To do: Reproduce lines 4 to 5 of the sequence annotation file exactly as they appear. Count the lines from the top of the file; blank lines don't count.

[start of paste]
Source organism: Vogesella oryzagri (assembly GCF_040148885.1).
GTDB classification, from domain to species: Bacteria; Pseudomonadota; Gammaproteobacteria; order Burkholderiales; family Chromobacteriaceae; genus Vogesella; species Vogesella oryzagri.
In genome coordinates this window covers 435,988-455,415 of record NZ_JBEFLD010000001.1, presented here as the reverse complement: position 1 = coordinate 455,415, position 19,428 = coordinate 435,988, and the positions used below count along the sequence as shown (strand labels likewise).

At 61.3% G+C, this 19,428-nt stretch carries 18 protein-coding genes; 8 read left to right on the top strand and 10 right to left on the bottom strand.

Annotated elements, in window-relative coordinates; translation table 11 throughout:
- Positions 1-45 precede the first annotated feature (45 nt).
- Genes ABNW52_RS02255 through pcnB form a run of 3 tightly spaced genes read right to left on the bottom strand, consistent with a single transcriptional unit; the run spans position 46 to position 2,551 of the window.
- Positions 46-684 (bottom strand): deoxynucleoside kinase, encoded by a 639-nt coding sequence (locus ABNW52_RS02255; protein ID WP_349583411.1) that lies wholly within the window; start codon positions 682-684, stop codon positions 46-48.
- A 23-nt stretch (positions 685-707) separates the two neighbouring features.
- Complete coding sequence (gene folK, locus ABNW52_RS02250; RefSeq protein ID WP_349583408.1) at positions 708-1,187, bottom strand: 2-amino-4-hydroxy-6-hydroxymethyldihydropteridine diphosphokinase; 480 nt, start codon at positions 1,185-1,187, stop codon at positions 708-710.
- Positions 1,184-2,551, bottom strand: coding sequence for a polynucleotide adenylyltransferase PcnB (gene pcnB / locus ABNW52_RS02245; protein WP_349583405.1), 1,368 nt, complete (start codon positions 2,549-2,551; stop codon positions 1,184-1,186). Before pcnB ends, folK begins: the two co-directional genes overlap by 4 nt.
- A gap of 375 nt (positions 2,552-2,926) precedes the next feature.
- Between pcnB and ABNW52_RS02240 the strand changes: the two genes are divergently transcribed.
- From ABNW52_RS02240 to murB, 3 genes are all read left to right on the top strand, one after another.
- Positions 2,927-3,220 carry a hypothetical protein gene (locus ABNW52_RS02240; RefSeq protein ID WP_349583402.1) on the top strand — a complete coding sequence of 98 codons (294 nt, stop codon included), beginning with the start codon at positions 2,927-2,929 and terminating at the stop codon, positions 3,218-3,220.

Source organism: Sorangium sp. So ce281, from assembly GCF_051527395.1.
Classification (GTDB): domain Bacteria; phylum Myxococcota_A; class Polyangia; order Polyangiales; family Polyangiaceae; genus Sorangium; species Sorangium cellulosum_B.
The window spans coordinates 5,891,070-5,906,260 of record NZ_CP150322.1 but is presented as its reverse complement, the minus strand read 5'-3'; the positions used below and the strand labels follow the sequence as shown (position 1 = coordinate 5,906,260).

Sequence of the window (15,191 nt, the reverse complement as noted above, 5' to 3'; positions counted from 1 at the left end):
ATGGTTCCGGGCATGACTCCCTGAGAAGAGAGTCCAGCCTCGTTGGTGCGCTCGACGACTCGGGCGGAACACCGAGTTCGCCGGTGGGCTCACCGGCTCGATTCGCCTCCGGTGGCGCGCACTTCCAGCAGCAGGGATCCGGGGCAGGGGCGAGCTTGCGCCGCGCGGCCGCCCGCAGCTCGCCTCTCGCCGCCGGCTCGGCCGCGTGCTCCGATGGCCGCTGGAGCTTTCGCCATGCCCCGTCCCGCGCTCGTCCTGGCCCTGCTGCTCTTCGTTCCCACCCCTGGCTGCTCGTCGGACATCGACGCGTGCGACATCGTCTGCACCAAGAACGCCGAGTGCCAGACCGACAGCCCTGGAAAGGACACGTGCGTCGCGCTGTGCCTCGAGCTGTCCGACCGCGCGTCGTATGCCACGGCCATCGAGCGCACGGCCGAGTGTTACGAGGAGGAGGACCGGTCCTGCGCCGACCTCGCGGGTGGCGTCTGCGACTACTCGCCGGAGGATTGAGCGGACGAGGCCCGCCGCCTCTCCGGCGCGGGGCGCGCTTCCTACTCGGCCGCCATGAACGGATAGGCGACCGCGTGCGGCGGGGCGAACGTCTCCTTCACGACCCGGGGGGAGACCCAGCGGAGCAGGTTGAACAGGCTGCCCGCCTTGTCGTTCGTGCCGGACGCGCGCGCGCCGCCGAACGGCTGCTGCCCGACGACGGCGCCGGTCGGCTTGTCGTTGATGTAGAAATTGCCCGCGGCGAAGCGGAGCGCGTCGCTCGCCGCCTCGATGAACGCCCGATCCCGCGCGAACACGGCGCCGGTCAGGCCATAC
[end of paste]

At 61.3% G+C, this 19,428-nt stretch carries 18 protein-coding genes; 8 read left to right on the top strand and 10 right to left on the bottom strand.

Annotated elements, in window-relative coordinates; translation table 11 throughout: